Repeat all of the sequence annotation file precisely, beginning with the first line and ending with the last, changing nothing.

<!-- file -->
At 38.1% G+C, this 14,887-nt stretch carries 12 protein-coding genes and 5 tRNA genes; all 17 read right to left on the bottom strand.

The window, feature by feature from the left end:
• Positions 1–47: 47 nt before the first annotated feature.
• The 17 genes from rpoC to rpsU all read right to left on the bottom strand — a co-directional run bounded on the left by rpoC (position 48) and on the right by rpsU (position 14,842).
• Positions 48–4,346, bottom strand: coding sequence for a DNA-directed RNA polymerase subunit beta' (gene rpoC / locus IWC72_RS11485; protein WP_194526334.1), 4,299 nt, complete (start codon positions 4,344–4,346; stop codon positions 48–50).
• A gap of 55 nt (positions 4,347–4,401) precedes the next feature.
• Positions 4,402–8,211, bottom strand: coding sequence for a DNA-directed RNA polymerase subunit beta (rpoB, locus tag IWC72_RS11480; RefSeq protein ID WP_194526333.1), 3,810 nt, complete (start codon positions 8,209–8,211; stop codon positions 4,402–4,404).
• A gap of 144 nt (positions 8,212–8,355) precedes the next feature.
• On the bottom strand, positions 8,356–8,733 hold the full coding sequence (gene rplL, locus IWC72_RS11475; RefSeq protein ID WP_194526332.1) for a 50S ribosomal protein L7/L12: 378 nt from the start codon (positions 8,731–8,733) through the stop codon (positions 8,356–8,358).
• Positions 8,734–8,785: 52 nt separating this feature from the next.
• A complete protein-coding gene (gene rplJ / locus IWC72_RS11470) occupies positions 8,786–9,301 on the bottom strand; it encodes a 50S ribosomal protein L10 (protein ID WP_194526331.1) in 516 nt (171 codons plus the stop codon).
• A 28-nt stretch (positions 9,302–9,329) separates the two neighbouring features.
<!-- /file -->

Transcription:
At 38.1% G+C, this 14,887-nt stretch carries 12 protein-coding genes and 5 tRNA genes; all 17 read right to left on the bottom strand.

The window, feature by feature from the left end:
• Positions 1–47: 47 nt before the first annotated feature.
• The 17 genes from rpoC to rpsU all read right to left on the bottom strand — a co-directional run bounded on the left by rpoC (position 48) and on the right by rpsU (position 14,842).
• Positions 48–4,346, bottom strand: coding sequence for a DNA-directed RNA polymerase subunit beta' (gene rpoC / locus IWC72_RS11485; protein WP_194526334.1), 4,299 nt, complete (start codon positions 4,344–4,346; stop codon positions 48–50).
• A gap of 55 nt (positions 4,347–4,401) precedes the next feature.
• Positions 4,402–8,211, bottom strand: coding sequence for a DNA-directed RNA polymerase subunit beta (rpoB, locus tag IWC72_RS11480; RefSeq protein ID WP_194526333.1), 3,810 nt, complete (start codon positions 8,209–8,211; stop codon positions 4,402–4,404).
• A gap of 144 nt (positions 8,212–8,355) precedes the next feature.
• On the bottom strand, positions 8,356–8,733 hold the full coding sequence (gene rplL, locus IWC72_RS11475; RefSeq protein ID WP_194526332.1) for a 50S ribosomal protein L7/L12: 378 nt from the start codon (positions 8,731–8,733) through the stop codon (positions 8,356–8,358).
• Positions 8,734–8,785: 52 nt separating this feature from the next.
• A complete protein-coding gene (gene rplJ / locus IWC72_RS11470) occupies positions 8,786–9,301 on the bottom strand; it encodes a 50S ribosomal protein L10 (protein ID WP_194526331.1) in 516 nt (171 codons plus the stop codon).
• A 28-nt stretch (positions 9,302–9,329) separates the two neighbouring features.